Nearly $340,000 in grants were awarded to Unity College during the past year, with thousands of dollars worth of additional proposal submissions awaiting decisions.
“Grant seeking has become part of the landscape for most institutions,” Executive Vice President and Chief Academic Officer Dr. Melik Peter Khoury said. “The college seemed to receive intermittent grant funding over the years, but when I arrived at Unity, I had a vision that included a system being put into place to start aggressively seeking opportunities. With our mission, it seemed a natural fit, and that move has started to show results.”
The grants secured by the college this year have benefitted various initiatives across campus. They have been used to increase research opportunities, promote program development, reduce the college’s carbon footprint, and renovate key facilities allowing for multipurpose utilization.
The major grants received include:
- Unity College Associate Professor Dr. Carrie Diaz Eaton received $202,549 as collaborators from five other colleges and universities were awarded a five-year, $2.9 million National Science Foundation grant in August 2014 that supports the coordinated initiatives of the Quantitative Undergraduate Biology Education and Synthesis Consortium. The product of an earlier NSF incubator grant, the QUBES Consortium is an alliance of professional societies and academic institutions united around common goals in quantitative biology education. The first QUBES initiative was to articulate a vision for a collaborative workspace – QUBES Hub – that will be the virtual site of the larger project. The most recent award will enable the QUBES Consortium to build a framework for improving undergraduate biology education through five major initiatives: coordinating effort and resources among disparate communities for promoting quantitative biology education, supporting faculty, increasing the visibility, utility, and adoption of existing educational materials, quantifying and tracking faculty contribution in the scholarship of teaching and learning, and studying and disseminating the features of QUBES that increase implementation success.
- $46,551 from Up East Foundation – Wyeth Family Foundation Partners for research education projects on Allen Island. The four projects currently being funded are: Student Development of Site Use and Protection Policies for Allen Island; Cyprinid Project: Do Freshwater Minnows at Allen Island Demonstrate Genetic or Behavioral Isolation from Mainland Populations; Preliminary Chemical Analysis/Survey of Allen Island; and Determining the Distribution and Ecology of the New Species of Tardigrade E. Wyethi on Allen Island,.
- A $39,520 Grants to Green Maine award supports the renovation of the Unity College Center for Performing Arts to reduce the carbon footprint. Ultimately, the project will reduce energy use institutional operating costs, and fossil fuel consumption at the facility to address climate change and more closely align with our mission. The UCCPA plays and important cultural and economic role in rural central Maine, and is an integral part of the campus identity.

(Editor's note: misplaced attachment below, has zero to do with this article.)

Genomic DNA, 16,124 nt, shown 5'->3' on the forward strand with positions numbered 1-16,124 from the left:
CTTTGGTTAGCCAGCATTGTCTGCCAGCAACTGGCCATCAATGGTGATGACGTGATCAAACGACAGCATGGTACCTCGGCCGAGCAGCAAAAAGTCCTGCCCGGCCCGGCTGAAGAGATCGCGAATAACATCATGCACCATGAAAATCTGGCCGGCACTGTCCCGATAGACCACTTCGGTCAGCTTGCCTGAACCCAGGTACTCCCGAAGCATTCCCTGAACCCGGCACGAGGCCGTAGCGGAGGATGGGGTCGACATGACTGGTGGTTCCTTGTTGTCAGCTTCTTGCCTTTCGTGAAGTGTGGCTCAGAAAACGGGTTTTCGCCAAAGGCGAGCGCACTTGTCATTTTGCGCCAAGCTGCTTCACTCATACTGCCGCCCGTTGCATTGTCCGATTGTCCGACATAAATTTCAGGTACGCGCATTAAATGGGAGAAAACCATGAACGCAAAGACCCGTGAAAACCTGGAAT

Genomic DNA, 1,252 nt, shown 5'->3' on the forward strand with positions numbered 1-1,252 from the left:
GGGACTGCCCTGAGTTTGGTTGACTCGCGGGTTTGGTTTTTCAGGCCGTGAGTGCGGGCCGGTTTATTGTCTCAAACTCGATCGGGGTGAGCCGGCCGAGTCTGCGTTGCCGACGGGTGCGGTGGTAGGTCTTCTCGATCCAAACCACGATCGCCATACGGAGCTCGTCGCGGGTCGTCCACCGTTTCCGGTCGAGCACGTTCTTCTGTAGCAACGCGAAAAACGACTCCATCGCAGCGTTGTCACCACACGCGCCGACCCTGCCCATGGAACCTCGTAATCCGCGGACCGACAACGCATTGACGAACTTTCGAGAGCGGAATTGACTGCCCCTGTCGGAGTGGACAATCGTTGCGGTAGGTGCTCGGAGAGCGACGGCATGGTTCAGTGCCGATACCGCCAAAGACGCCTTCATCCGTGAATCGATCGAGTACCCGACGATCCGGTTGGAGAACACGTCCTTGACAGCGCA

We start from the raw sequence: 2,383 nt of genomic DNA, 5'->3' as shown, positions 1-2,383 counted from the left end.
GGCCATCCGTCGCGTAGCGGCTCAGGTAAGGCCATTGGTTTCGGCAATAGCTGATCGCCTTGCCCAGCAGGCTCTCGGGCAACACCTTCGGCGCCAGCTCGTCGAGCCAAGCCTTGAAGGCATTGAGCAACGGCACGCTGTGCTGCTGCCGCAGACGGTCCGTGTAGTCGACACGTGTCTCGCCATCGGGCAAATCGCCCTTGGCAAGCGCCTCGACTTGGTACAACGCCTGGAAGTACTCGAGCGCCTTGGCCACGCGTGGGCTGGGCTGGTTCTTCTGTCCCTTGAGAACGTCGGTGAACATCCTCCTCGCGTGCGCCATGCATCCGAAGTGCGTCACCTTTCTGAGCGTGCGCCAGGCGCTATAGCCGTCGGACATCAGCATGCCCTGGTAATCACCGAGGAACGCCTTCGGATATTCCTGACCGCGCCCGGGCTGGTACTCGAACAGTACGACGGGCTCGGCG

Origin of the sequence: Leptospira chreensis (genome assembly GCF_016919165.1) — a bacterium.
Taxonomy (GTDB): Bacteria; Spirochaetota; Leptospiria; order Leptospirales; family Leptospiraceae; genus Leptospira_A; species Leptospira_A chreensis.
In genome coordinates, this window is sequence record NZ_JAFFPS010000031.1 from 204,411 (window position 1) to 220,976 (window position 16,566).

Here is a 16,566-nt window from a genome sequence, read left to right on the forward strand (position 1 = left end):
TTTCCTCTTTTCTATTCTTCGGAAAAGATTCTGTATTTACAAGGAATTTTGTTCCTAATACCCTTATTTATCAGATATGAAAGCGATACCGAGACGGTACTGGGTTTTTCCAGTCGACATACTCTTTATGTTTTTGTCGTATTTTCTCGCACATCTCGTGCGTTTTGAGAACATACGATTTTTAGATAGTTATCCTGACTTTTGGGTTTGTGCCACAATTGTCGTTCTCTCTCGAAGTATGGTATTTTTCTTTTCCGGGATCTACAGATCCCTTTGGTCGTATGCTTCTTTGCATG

- A grant of $30,000 from an anonymous source supported renovation and expansion of Wyman Commons, the largest dining facility on the Unity College campus, to enhance the student experience and provide additional space to hold campus functions.
- $15,000 from Maine Outdoor Heritage Foundation supports the Unity College Bear Study. The purpose of this grant is to investigate density, home range, recruitment, dispersal, and other population metrics of a colonizing black bear population in central Maine. The grant will support the third year of a multi-year project used to inform Maine Department of Inland Fisheries and Wildlife bear management objectives and provide practical, hands-on experience for Unity College students planning, implementing, and evaluating real-life, large mammal research and management.
- $4,000 from the Davis Foundation through the Maine, Massachusetts, New Hampshire and Vermont Campus Compact to create institutional change by embedding service-learning projects into courses, thereby strengthening teaching and curriculum, student learning outcomes, and interdisciplinary approaches to education.
Khoury said all of these grant-funded initiatives have a direct impact on students, ensuring they have access to opportunities that are critical in their achievement of an education immersed in sustainability science that equips them to be environmental leaders.“We are encouraged by the work our faculty and students are allowed to do because of grant funding,” he said. “There are many foundations that do not know about us and the specificity of our mission. I hope as we continue to move forward, we can expand our partnerships and the impact we could have on the environment.”